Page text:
This prezi is related to my article ’10 ways researchers can use Twitter’ on Networked Researcher. A copy of the post is below:
Today Salma Patel considers 10 ways that researchers could use the micro-blogging tool twitter. Salma is a doctoral researcher at the University of Warwick with a primary research interest in digital engagement and participation in healthcare. She has a background in computing, web design, education, librarianship and management. She blogs at http://salmapatel.co.ukand you can follow her on twitter @salma_patel.
The purpose of networked researcher is to introduce, promote and support the use of social media and digital technology in research and researcher development. As such todays post is available on prezi here and storify here.
1. Join the research community: There is a large research community on twitter. For example:
#phdchat is one such example of a doctoral research community, where tweeps (people that use Twitter) share experiences of their PhD and advise fellow researchers. #phdchat also runs a live chat on twitter which runs on a Wednesday evening at 7.30pm BST.
#twitjc is a Twitter Journal Club which provides a place where doctors, researchers, authors and medical students can discuss publications relevant to clinical medicine. It runs at 8pm every Sunday and has so far it has attracted 950 followers.
2. Share your research and publications: Using Twitter you can share your research or disseminate your findings. It is also an effective way to share your publications or conference papers/posters. If you are looking for citations and hits to your article, it is a good way to achieve this.
3. Interact with the ‘outside world’: It is an easy way to keep up with the outside world, whether that is fellow colleagues, researchers from other universities, companies in your industry or even conferences. You will be updated about conference dates and submission deadlines.
4. Get answers to your research related questions: On twitter there are many helpful people who will answer your questions, whether they are research related questions, questions related to your study, or questions related to your own interests.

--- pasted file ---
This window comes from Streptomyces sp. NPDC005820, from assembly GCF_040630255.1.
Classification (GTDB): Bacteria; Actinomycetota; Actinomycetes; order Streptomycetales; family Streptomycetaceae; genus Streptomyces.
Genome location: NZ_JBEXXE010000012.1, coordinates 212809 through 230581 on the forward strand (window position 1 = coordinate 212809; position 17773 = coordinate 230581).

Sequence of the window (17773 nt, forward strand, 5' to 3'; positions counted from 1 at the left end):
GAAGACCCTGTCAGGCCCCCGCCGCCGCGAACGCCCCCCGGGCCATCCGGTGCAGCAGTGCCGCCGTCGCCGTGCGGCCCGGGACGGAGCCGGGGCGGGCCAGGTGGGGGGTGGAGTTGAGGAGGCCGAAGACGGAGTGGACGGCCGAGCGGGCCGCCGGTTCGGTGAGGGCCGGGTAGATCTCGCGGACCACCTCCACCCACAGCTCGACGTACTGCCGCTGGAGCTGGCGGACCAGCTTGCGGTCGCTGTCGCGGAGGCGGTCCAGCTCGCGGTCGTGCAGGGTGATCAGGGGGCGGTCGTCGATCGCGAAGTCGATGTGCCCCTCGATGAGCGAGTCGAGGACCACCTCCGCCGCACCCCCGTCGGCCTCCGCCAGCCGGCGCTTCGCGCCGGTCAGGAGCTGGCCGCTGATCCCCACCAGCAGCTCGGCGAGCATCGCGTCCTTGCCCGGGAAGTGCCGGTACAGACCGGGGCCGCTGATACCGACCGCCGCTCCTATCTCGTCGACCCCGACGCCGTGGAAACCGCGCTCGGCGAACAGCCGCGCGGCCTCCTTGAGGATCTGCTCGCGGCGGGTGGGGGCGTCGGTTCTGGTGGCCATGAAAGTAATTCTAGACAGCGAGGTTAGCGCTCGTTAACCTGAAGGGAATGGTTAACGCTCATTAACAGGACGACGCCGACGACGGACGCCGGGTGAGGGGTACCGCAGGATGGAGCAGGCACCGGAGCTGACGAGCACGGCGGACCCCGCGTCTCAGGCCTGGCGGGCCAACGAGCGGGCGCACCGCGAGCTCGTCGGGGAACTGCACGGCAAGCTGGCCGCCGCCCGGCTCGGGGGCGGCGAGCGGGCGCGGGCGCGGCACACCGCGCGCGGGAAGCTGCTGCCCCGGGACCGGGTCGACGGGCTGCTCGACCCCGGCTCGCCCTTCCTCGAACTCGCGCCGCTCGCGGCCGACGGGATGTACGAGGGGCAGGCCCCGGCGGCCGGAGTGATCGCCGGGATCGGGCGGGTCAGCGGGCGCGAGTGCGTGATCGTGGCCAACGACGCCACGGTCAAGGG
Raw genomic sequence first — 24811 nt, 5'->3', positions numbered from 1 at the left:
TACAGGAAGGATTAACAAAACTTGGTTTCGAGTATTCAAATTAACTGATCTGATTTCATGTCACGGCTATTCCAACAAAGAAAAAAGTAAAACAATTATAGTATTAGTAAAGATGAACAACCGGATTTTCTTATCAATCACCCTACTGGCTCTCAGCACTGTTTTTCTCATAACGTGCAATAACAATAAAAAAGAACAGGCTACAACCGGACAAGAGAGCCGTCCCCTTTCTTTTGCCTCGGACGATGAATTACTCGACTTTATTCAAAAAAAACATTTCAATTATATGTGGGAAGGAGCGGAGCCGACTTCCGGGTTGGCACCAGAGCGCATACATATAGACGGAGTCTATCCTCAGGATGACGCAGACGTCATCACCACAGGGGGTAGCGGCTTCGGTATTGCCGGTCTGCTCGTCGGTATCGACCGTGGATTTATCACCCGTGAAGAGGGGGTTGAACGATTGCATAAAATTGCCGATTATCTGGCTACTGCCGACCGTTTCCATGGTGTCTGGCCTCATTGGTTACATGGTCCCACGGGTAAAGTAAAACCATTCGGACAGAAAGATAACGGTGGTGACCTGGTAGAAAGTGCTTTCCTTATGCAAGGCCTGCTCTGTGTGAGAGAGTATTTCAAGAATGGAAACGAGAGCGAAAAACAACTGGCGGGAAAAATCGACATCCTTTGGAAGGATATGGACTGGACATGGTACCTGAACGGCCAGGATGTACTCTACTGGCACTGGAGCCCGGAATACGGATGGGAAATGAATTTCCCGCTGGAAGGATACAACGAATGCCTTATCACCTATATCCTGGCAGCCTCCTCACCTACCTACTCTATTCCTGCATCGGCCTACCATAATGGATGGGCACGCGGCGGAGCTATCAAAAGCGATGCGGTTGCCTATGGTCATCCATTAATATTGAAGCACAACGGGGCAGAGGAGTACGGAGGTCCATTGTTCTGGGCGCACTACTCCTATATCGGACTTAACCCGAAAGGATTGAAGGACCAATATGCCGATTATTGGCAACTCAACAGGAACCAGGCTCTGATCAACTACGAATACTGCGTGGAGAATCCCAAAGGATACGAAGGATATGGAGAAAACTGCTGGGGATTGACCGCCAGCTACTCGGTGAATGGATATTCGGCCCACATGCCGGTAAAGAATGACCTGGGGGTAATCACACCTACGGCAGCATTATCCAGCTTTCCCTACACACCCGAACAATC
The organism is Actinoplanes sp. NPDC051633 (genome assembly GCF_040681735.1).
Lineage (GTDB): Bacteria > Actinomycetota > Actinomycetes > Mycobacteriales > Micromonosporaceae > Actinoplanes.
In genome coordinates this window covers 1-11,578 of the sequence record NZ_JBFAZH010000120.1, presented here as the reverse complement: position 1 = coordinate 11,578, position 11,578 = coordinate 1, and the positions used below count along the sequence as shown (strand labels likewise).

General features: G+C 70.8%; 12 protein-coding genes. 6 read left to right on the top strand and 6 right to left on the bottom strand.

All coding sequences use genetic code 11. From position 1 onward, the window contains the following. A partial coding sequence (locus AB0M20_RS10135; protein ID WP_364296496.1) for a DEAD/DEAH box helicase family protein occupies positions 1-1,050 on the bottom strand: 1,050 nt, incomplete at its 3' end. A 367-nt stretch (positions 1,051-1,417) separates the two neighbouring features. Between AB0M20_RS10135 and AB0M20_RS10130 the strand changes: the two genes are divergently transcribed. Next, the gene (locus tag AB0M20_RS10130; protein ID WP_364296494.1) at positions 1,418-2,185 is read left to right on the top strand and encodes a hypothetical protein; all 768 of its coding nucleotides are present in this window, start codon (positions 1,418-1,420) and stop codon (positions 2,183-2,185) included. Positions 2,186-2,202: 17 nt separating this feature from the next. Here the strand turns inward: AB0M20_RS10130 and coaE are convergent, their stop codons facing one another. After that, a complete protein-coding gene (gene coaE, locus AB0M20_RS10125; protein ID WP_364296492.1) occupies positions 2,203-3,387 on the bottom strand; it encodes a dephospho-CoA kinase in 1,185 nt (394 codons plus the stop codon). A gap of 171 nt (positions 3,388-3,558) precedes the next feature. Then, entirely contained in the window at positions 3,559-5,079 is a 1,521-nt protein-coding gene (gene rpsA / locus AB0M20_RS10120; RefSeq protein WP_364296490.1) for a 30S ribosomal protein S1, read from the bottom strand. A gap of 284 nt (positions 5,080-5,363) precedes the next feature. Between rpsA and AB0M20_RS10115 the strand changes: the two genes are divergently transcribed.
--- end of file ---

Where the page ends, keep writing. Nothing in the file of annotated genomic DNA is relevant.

5. Network: Twitter is a useful networking tool, using which you can meet people who follow similar interests to you. As a researcher interested in healthcare and technology, I have ‘met’ many people from the healthcare industry and also many doctoral researchers. You can also use twitter to recruit participants for any of your studies.
6. Share your experiences: It is a good idea to share your experiences, whether they are research related or otherwise. Once you share your experience (whether positive or negative) you will soon find others who are experiencing the same, if not similar experience, and you can have a good ‘ole banter together; but more importantly, learn from each other too.
7. Keep tabs on your competition: Who is doing what and when? This will give you a good idea of what is going on in your field. You could fade in the background and just keep tabs on everyone else.
8. Collaborate: Have you got an idea but unsure whether it will work? Or are you thinking of using a research methodology but unsure whether it is appropriate? Send out a tweet with an appropriate hashtag (such as #phdchat for research issues) and before you know it, they’ll be others giving you (free) advice!
9. Keep up-to-date with your research: Follow people who have similar interests to you and you will be updated with all the research in your area (again for free!). No need to worry about missing out now.
10. Follow conferences you can’t attend: Use Twitter is to follow conferences that you can’t attend. People attending a certain conference usually tweet using the conferences #hashtag. As long as you know the #hashtag, you can read the entire on goings and sometimes even pose questions to the presenters through other twitter users at the conference. Interact without paying the conference fee!
Can you think of other ways twitter could be used by researchers?